The Trump administration’s revamped NAFTA (or USMCA, as we are being invited to call it) landed this week after a year or so of fraught negotiations with Mexico and Canada. If we discount the amendments to KORUS (The United States–Korea Free Trade Agreement) prompted by the US’s steel and aluminium tariffs earlier this year, it is the Trump administration’s first major trade agreement. It is certainly more than just a rebrand. The many small and large changes throughout the revised text group into and embed some now-familiar Trump policy themes, alongside some long-standing Washington aims.
One obvious one is the general desire to check outgoing US manufacturing FDI. This is the driver of important changes to the product-specific origin rules for automotive. These include a highly unorthodox new provision requiring that 40-45% of content by value must be made by workers earning at least $16 an hour, designed to keep USMCA manufacturing out of Mexico. Recognising that the US’s low MFN tariff for cars (and thus limited preferential margin) may be more attractive than meeting these new requirements, the agreement takes the striking step of imposing an MFN+ tariff on cars from future Mexican car factories that do not meet these origin requirements.
This is also part of the rationale for the elimination of investor state dispute settlement provisions, which remain only for four energy and infrastructure sectors and not for fixed manufacturing investment. Even the sixteen-year sunset clause on the agreement can be seen as an attempt to add a layer of risk to regional supply chain development – although this effect would have been much more marked if the US had secured its desired five-year provision.
A second theme is the pursuit of Trump’s Section 232 national security strategy on trade by other means. The revised origin rules for autos include new minimum thresholds for North American steel and aluminium, designed to strengthen the regional position of these US industries. The agreement also adds a highly unconventional provision that would allow something very like the administration’s mooted 25% tariff on autos to kick in if either Canadian or Mexican car exports to the US pass a defined level in future.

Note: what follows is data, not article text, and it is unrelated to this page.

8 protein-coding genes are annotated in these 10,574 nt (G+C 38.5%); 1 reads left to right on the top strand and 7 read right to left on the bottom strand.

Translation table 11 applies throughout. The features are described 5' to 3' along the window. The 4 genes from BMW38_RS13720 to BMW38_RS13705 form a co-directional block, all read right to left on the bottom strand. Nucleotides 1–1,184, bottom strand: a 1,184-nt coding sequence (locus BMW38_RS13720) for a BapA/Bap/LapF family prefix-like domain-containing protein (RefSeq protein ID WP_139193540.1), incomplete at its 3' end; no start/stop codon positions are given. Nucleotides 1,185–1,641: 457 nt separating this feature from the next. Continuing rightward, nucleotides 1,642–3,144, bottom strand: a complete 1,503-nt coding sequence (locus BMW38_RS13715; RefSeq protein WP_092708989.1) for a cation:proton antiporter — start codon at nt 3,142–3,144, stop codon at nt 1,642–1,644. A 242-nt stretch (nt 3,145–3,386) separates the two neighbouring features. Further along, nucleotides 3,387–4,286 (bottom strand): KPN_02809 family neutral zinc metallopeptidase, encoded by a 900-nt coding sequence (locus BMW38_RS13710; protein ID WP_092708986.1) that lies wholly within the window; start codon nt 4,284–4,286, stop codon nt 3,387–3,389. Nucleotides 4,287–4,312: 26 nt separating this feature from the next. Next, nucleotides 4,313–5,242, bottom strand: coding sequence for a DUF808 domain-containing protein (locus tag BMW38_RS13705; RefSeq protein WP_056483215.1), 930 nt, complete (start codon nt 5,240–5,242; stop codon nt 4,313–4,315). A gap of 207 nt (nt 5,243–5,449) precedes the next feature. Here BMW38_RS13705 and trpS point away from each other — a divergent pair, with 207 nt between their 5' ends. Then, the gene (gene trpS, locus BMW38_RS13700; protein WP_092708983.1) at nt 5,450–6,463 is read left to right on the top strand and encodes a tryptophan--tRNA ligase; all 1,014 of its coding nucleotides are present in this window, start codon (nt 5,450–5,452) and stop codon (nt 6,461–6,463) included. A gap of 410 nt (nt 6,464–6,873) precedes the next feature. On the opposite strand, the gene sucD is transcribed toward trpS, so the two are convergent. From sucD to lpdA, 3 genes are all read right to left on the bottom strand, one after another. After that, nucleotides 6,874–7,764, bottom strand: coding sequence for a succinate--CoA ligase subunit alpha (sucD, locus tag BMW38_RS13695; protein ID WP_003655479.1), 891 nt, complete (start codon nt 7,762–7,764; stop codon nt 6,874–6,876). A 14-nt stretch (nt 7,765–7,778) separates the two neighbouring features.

What the deal does not do in this respect is unwind the current US 232 tariffs on Mexican or Canadian exports of steel and aluminium. It will be interesting to see if the US pursues a similar provision on cars with the EU – and similarly refuses to unwind its 232 steel or aluminium measures as part of a negotiation. Both would be a big problem for Brussels. The EU and others will also be thinking very carefully about the GATT compatibility of these provisions and the similar MFN+ measures on origin if they were ever to be activated.
A third theme is the elephant in the room that is China. USMCA contains an explicit provision reserving the right of the US to terminate the agreement if either Mexico or Canada enter an FTA with a non-market economy. Less directly and aggressively, many of the TPP provisions negotiated ultimately with an eye on buttressing US complaints about Beijing have found their way into the text, often in tougher forms than the US was able to secure with its TPP partners. These include more stringent provisions on state owned enterprises, tougher enforcement requirements on labour rights (although not TPP provisions against using labour standards as protection) and more expansive IP protection provisions. There are also the kind of provisions prohibiting currency manipulation that many in the US have been advocating since KORUS.
Assuming it can secure congressional approval (and this is hardly guaranteed, with the Democrats looking strong after November and in no mood to hand the administration anything) then USMCA’s preservation of the core NAFTA framework is undeniably a good thing. So too is the upgrading of many parts of the agreement to meet or exceed the TPP benchmark. As its harshest political critic, Trump is in a position to endorse the fundamentals of North American trade liberalisation to an important constituency that has stopped listening to the US trade policy establishment. But it comes at the price of some attempts to direct and manage North American trade and investment and some apparent departures from WTO norms that should make US firms – and US trading partners – very uneasy.